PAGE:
“Kudos knows that something was never better said than by the academic who spent years working out how to say it. Kudos is not just about being referenced widely, it is about being referenced accurately and widely. For that reason, it is a great platform for distributing our ideas. It says our ideas are worthwhile for themselves.”
Kudos provides a toolkit for increasing usage and impact of published research. Researchers use Kudos to explain work in plain language, and to manage and measure efforts to share it (by email, social media, academic networks and more). Here, Dr Michael Collins from the School of English at the University of Kent talks about his experiences with Kudos.
How did you discover Kudos?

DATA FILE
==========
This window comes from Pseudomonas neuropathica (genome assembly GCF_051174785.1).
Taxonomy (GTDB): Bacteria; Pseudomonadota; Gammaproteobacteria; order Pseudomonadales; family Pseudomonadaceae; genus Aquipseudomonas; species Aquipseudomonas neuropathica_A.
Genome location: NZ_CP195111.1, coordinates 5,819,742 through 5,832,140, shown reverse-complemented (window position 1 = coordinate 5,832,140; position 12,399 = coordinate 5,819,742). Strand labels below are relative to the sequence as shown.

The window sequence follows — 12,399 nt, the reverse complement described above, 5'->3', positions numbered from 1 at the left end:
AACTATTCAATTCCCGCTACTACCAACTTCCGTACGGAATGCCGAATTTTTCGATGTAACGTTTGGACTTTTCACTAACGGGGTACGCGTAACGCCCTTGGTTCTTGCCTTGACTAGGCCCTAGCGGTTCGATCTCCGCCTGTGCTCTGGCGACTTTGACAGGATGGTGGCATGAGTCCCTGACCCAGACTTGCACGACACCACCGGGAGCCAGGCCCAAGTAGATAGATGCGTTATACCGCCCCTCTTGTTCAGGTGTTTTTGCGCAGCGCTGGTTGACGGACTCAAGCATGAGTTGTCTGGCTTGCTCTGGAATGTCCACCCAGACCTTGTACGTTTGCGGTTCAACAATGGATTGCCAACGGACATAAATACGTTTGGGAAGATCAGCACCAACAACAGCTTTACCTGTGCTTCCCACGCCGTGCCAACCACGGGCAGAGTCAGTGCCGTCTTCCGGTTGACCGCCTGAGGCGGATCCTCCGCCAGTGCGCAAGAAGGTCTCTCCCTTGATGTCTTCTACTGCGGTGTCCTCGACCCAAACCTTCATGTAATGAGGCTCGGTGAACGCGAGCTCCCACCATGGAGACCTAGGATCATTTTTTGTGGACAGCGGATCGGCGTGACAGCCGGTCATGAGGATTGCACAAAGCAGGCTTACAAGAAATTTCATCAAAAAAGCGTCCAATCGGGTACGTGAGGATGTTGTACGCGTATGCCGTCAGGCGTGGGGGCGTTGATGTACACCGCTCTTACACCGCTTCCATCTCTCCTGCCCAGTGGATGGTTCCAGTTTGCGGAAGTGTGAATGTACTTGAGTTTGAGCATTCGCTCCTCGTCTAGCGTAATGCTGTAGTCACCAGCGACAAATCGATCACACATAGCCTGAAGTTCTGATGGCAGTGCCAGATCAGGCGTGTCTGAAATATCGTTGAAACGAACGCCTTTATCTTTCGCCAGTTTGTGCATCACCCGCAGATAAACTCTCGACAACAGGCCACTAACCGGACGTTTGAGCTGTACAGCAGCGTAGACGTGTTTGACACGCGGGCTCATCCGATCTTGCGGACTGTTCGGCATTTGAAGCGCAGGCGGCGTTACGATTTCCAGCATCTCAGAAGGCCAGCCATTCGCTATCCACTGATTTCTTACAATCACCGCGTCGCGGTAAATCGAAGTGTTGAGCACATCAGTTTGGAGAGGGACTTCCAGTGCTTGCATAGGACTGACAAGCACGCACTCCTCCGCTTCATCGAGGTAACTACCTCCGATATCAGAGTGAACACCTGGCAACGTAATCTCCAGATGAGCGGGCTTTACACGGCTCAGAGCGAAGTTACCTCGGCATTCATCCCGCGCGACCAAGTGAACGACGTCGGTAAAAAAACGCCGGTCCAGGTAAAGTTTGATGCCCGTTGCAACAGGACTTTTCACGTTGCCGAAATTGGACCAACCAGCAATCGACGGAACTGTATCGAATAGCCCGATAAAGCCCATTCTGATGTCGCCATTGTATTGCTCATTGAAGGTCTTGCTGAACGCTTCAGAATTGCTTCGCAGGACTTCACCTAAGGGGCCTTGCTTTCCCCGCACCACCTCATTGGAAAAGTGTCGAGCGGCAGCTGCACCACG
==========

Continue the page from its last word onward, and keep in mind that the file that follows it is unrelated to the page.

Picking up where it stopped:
The publisher of an important journal in my discipline, Comparative American Studies, got in contact with me about possibly being involved in a trial of Kudos. As I had published a couple of times with the press, and am keen on ensuring as much readership for my work as possible, I agreed to participate. I feel it is important for people other than a small range of academics to be aware of, and able to access, cutting edge work in the field. I have been involved in supporting the move toward Open Access in the last few years, but feel that traditional presses have a role to play in that. I think print journals (on the whole) do a great job in presenting our research and we shouldn’t rush to end that form of research distribution. Some combination of the philosophy of open access and the traditional print certainly appeals. Kudos fulfils that need by driving “shares” whilst also ensuring that articles are read from their original source.
Can you describe Kudos to other authors and academics who might not know about it?